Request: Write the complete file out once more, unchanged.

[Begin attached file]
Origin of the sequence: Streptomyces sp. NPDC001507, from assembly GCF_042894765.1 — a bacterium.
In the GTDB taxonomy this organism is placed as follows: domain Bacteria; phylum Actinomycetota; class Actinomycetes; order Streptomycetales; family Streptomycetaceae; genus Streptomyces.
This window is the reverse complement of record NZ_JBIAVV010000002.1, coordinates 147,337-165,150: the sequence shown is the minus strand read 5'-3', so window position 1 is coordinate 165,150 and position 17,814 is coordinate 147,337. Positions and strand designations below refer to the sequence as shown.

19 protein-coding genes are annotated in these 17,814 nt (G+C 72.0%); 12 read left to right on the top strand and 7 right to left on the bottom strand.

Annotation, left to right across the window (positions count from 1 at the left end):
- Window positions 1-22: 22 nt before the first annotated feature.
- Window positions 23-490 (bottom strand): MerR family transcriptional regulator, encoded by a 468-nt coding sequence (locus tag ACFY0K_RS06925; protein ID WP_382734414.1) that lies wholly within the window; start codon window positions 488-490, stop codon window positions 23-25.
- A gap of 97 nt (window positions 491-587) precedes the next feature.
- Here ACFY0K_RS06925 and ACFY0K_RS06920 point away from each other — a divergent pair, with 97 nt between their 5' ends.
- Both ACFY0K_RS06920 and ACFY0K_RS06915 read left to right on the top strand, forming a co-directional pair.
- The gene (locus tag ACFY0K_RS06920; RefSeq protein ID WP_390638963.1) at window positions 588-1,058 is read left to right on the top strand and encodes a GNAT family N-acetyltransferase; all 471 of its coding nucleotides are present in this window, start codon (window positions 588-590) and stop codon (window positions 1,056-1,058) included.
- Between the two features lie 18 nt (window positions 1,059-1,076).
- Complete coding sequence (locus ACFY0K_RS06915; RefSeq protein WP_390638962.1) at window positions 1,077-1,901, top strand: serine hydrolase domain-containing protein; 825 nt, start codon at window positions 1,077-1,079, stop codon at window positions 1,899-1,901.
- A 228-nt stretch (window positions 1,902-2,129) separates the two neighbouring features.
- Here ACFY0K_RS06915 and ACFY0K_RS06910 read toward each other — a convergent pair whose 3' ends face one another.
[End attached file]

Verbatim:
Origin of the sequence: Streptomyces sp. NPDC001507, from assembly GCF_042894765.1 — a bacterium.
In the GTDB taxonomy this organism is placed as follows: domain Bacteria; phylum Actinomycetota; class Actinomycetes; order Streptomycetales; family Streptomycetaceae; genus Streptomyces.
This window is the reverse complement of record NZ_JBIAVV010000002.1, coordinates 147,337-165,150: the sequence shown is the minus strand read 5'-3', so window position 1 is coordinate 165,150 and position 17,814 is coordinate 147,337. Positions and strand designations below refer to the sequence as shown.

19 protein-coding genes are annotated in these 17,814 nt (G+C 72.0%); 12 read left to right on the top strand and 7 right to left on the bottom strand.

Annotation, left to right across the window (positions count from 1 at the left end):
- Window positions 1-22: 22 nt before the first annotated feature.
- Window positions 23-490 (bottom strand): MerR family transcriptional regulator, encoded by a 468-nt coding sequence (locus tag ACFY0K_RS06925; protein ID WP_382734414.1) that lies wholly within the window; start codon window positions 488-490, stop codon window positions 23-25.
- A gap of 97 nt (window positions 491-587) precedes the next feature.
- Here ACFY0K_RS06925 and ACFY0K_RS06920 point away from each other — a divergent pair, with 97 nt between their 5' ends.
- Both ACFY0K_RS06920 and ACFY0K_RS06915 read left to right on the top strand, forming a co-directional pair.
- The gene (locus tag ACFY0K_RS06920; RefSeq protein ID WP_390638963.1) at window positions 588-1,058 is read left to right on the top strand and encodes a GNAT family N-acetyltransferase; all 471 of its coding nucleotides are present in this window, start codon (window positions 588-590) and stop codon (window positions 1,056-1,058) included.
- Between the two features lie 18 nt (window positions 1,059-1,076).
- Complete coding sequence (locus ACFY0K_RS06915; RefSeq protein WP_390638962.1) at window positions 1,077-1,901, top strand: serine hydrolase domain-containing protein; 825 nt, start codon at window positions 1,077-1,079, stop codon at window positions 1,899-1,901.
- A 228-nt stretch (window positions 1,902-2,129) separates the two neighbouring features.
- Here ACFY0K_RS06915 and ACFY0K_RS06910 read toward each other — a convergent pair whose 3' ends face one another.